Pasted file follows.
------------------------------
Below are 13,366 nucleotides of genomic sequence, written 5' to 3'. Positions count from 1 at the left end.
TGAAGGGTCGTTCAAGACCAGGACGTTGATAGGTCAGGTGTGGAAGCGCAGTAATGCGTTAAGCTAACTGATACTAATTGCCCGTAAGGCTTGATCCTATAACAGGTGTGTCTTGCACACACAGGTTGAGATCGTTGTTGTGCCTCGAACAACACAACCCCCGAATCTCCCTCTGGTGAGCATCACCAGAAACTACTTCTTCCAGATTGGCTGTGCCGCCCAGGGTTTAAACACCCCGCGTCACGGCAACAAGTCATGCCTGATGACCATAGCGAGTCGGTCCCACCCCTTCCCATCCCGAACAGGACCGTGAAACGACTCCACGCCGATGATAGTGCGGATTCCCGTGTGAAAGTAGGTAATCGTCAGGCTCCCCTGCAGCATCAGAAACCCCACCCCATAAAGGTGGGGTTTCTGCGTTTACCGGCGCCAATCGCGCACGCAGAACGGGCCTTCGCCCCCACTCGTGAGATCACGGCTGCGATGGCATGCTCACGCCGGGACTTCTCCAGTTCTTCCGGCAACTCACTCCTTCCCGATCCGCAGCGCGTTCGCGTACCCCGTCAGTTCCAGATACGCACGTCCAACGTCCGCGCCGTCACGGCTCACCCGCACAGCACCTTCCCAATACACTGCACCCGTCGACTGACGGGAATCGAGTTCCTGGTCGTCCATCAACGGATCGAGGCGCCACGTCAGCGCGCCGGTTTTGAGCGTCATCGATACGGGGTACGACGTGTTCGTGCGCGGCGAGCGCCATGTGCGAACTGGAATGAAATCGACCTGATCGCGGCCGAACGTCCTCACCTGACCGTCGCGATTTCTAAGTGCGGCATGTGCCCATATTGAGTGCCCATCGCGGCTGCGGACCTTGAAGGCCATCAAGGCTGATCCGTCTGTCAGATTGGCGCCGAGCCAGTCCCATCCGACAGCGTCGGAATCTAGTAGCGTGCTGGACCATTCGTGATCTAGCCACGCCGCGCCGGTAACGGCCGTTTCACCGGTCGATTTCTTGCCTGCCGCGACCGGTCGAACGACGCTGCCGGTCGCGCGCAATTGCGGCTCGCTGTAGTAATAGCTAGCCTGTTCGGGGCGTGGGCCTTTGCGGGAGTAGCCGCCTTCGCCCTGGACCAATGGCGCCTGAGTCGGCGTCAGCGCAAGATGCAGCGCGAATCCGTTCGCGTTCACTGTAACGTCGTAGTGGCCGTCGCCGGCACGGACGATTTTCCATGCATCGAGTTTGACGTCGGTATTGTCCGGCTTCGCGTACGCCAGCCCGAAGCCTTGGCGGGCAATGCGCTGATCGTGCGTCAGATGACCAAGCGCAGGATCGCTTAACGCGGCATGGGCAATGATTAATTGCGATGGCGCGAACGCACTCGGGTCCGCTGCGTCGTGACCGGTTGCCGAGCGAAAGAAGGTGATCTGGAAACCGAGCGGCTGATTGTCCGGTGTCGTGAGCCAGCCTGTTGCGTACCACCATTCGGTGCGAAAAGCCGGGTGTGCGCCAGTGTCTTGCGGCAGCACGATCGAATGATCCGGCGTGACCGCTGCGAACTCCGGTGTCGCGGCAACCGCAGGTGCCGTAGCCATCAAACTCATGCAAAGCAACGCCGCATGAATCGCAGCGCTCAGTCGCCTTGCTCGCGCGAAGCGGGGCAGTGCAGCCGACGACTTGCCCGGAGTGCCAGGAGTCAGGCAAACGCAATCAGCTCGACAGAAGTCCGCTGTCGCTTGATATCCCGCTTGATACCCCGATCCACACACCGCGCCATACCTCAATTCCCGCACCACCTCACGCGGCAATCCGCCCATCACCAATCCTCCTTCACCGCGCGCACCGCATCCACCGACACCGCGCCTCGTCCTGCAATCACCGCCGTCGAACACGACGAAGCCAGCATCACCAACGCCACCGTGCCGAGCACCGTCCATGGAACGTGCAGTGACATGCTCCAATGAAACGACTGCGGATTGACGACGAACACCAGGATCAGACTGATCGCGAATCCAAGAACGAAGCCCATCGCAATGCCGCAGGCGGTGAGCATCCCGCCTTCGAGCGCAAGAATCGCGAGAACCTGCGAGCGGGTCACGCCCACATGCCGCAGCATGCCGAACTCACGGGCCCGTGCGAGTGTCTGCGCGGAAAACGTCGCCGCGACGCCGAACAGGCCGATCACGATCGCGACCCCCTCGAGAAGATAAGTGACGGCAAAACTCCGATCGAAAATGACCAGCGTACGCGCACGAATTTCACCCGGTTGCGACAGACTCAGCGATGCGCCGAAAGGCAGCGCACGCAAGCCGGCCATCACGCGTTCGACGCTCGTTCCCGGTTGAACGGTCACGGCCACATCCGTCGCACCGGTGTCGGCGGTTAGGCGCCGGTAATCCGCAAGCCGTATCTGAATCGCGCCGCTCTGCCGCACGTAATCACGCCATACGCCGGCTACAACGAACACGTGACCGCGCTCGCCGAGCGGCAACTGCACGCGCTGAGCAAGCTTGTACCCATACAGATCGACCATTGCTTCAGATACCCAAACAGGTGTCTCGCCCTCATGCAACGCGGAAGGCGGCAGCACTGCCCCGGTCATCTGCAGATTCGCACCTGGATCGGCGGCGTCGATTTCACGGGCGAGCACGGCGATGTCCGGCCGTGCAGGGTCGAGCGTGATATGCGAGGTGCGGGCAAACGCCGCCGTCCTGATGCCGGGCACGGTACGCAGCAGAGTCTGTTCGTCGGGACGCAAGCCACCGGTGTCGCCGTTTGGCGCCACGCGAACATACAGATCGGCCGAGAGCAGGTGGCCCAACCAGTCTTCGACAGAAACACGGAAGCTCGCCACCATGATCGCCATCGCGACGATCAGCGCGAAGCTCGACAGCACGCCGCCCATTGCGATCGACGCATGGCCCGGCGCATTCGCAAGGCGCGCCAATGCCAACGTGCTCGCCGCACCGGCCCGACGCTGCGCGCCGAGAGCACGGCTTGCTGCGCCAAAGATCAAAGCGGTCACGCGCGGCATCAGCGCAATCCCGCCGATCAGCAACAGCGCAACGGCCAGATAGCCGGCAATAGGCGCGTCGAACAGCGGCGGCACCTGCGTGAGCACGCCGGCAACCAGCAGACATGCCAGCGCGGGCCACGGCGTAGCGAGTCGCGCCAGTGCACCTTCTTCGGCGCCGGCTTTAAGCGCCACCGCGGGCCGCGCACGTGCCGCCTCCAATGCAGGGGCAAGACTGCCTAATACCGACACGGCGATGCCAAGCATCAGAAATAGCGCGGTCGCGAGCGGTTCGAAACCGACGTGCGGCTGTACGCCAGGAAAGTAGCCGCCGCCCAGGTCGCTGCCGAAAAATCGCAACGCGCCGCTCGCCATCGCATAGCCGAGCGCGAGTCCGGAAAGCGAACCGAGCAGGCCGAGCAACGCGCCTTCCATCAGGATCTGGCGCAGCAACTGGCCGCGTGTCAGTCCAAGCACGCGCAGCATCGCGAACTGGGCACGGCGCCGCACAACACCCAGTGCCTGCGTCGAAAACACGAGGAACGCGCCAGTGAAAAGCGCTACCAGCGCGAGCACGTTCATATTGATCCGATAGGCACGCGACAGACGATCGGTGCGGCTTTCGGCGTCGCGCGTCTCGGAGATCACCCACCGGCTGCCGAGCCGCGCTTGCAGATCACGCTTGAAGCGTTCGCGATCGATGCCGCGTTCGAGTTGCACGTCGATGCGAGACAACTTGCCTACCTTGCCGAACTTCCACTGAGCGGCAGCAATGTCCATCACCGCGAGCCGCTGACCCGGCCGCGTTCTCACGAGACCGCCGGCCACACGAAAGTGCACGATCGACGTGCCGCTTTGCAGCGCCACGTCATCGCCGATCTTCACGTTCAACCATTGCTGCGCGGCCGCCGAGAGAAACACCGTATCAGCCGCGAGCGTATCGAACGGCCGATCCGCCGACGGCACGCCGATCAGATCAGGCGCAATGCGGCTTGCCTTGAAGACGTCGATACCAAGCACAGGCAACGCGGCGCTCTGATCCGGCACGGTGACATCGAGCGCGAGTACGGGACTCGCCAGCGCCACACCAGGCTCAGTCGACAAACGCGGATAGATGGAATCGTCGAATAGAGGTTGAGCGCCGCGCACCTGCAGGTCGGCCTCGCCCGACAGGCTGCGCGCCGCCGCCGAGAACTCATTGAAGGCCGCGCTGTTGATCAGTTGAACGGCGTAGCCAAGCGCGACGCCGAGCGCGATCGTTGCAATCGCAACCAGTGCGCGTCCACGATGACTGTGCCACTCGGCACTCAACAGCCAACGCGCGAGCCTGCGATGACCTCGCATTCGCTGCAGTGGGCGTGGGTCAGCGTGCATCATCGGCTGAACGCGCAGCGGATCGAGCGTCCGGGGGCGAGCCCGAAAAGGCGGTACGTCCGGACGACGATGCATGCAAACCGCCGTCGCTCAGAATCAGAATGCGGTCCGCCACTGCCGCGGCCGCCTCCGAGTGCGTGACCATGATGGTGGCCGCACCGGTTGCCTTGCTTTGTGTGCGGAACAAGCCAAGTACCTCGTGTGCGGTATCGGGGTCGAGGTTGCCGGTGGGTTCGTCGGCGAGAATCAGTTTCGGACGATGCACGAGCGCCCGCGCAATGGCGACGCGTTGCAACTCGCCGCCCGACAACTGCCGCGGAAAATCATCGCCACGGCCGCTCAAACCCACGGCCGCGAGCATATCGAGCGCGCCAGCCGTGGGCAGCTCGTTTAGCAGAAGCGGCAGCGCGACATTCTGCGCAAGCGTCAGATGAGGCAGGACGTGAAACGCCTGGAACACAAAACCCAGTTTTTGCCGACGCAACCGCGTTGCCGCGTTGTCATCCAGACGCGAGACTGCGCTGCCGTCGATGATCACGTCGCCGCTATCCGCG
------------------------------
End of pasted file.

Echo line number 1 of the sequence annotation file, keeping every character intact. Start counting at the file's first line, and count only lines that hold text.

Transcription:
Below are 13,366 nucleotides of genomic sequence, written 5' to 3'. Positions count from 1 at the left end.